A prominent health issue nowadays is the COVID-19 pandemic, which poses acute risks to human health. However, the long-term health consequences are largely unknown and cannot be neglected. An especially vulnerable period for infection is pregnancy, when infections could have long-term health effect on the child. Evidence suggests that maternal immune activation (MIA) induced by either bacteria or viruses presents various effects on the offspring, leading to adverse phenotypes in many organ systems. This review compares the mechanisms of bacterial and viral MIA and the possible long-term outcomes for the offspring by summarizing the outcome in animal LPS and Poly I:C models. Both models are activated immune responses mediated by Toll-like receptors. The outcomes for MIA offspring include neurodevelopment, immune response, circulation, metabolism and reproduction. Some of these changes keep existing until later life. Besides different doses and batches of LPS and Poly I:C, the injection day, administration route and also different animal species influence the outcomes. Here, we specifically aim to support colleagues when choosing their animal models for future studies.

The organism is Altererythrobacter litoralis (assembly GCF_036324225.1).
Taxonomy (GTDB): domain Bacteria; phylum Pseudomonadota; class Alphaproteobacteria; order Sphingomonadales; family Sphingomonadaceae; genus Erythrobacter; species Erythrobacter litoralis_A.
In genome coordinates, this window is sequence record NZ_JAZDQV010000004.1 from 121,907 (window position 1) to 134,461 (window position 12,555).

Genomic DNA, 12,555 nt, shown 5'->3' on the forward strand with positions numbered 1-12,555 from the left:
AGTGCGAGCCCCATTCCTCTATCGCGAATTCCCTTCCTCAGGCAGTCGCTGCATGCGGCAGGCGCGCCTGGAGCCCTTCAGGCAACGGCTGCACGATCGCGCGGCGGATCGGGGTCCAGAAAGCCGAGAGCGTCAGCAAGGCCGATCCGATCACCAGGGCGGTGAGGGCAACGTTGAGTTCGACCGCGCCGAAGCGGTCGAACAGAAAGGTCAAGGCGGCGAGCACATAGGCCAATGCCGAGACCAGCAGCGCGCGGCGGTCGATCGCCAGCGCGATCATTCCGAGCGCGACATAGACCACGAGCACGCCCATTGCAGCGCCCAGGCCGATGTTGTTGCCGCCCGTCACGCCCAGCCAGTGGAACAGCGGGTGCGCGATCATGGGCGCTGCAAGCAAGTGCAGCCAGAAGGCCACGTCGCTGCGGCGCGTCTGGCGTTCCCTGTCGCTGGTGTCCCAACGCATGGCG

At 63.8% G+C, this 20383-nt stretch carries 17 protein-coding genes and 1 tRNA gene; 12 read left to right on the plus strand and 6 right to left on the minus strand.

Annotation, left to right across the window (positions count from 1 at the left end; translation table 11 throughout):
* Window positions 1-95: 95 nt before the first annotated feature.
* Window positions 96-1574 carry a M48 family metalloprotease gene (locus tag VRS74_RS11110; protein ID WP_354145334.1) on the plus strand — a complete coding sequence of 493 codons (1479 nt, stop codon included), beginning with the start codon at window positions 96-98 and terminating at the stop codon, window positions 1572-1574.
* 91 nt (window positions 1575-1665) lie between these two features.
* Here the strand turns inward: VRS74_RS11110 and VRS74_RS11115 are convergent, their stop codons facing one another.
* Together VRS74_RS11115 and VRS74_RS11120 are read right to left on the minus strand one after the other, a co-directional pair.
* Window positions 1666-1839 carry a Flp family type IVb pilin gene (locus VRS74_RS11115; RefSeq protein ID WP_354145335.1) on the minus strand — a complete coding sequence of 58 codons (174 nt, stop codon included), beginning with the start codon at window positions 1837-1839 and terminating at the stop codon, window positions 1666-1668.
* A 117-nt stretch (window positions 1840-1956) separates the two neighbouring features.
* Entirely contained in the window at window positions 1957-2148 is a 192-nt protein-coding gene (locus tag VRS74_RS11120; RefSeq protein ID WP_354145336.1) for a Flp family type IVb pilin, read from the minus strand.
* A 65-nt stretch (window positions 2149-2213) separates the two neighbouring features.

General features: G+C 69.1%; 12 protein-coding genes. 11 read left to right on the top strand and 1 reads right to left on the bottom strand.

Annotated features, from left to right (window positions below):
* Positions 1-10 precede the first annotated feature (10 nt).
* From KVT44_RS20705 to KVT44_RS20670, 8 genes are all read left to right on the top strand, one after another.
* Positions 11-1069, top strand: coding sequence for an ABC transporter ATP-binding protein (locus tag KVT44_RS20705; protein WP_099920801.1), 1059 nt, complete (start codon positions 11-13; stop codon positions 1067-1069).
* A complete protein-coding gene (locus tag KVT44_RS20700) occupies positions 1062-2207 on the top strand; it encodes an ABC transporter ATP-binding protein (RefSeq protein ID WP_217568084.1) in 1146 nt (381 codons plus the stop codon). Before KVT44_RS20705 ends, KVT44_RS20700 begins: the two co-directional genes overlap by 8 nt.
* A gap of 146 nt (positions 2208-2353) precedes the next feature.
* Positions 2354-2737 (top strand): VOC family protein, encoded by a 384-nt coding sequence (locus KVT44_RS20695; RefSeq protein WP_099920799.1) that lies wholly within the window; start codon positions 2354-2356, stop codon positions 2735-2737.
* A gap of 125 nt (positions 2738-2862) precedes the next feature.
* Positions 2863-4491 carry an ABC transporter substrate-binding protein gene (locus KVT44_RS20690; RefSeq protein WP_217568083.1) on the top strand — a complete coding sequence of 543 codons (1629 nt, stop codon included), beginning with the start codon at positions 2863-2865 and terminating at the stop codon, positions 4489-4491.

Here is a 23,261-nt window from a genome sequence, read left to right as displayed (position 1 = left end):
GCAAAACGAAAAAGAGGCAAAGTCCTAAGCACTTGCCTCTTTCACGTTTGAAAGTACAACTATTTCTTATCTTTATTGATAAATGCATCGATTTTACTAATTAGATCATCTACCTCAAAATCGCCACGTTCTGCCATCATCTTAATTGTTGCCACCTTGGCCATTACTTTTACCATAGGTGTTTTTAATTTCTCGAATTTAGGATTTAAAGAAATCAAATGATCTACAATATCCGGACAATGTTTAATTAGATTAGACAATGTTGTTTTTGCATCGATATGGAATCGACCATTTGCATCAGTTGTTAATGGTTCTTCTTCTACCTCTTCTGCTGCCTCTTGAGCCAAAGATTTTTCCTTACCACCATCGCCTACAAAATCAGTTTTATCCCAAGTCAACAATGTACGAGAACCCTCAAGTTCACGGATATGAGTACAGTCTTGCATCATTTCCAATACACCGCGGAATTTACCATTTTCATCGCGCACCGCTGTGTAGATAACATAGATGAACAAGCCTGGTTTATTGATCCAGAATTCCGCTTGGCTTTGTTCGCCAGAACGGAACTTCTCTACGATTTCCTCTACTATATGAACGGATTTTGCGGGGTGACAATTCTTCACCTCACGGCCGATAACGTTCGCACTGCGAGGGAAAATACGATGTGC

|Journal||American journal of physiology. Regulatory, Integrative and Comparative Physiology|
|Publication status||E-pub ahead of print - 7-Dec-2021|
- Fetal programming
- long-term outcome
- maternal infection
- polyinosinic polycytidylic acid